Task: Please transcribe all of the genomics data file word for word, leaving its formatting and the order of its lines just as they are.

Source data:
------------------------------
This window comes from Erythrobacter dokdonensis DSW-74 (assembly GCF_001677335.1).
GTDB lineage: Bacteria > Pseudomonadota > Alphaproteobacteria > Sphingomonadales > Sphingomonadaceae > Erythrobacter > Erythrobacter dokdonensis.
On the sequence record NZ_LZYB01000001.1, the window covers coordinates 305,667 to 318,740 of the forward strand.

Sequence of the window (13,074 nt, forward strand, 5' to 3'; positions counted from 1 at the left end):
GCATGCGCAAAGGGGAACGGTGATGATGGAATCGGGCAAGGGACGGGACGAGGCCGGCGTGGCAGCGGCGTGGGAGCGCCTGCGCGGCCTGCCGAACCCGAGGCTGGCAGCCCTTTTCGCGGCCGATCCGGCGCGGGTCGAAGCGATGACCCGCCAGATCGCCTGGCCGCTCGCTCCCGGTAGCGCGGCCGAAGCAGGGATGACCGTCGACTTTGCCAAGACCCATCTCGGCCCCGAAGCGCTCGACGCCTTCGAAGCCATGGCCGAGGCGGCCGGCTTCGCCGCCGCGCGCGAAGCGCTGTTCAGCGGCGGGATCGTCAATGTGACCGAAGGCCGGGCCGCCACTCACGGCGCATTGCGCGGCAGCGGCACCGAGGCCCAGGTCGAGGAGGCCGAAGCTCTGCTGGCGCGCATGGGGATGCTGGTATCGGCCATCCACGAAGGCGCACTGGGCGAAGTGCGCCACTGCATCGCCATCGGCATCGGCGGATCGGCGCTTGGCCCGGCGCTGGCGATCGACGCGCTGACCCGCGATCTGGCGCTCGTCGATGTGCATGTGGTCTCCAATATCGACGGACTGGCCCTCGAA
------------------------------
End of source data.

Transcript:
This window comes from Erythrobacter dokdonensis DSW-74 (assembly GCF_001677335.1).
GTDB lineage: Bacteria > Pseudomonadota > Alphaproteobacteria > Sphingomonadales > Sphingomonadaceae > Erythrobacter > Erythrobacter dokdonensis.
On the sequence record NZ_LZYB01000001.1, the window covers coordinates 305,667 to 318,740 of the forward strand.

Sequence of the window (13,074 nt, forward strand, 5' to 3'; positions counted from 1 at the left end):
GCATGCGCAAAGGGGAACGGTGATGATGGAATCGGGCAAGGGACGGGACGAGGCCGGCGTGGCAGCGGCGTGGGAGCGCCTGCGCGGCCTGCCGAACCCGAGGCTGGCAGCCCTTTTCGCGGCCGATCCGGCGCGGGTCGAAGCGATGACCCGCCAGATCGCCTGGCCGCTCGCTCCCGGTAGCGCGGCCGAAGCAGGGATGACCGTCGACTTTGCCAAGACCCATCTCGGCCCCGAAGCGCTCGACGCCTTCGAAGCCATGGCCGAGGCGGCCGGCTTCGCCGCCGCGCGCGAAGCGCTGTTCAGCGGCGGGATCGTCAATGTGACCGAAGGCCGGGCCGCCACTCACGGCGCATTGCGCGGCAGCGGCACCGAGGCCCAGGTCGAGGAGGCCGAAGCTCTGCTGGCGCGCATGGGGATGCTGGTATCGGCCATCCACGAAGGCGCACTGGGCGAAGTGCGCCACTGCATCGCCATCGGCATCGGCGGATCGGCGCTTGGCCCGGCGCTGGCGATCGACGCGCTGACCCGCGATCTGGCGCTCGTCGATGTGCATGTGGTCTCCAATATCGACGGACTGGCCCTCGAA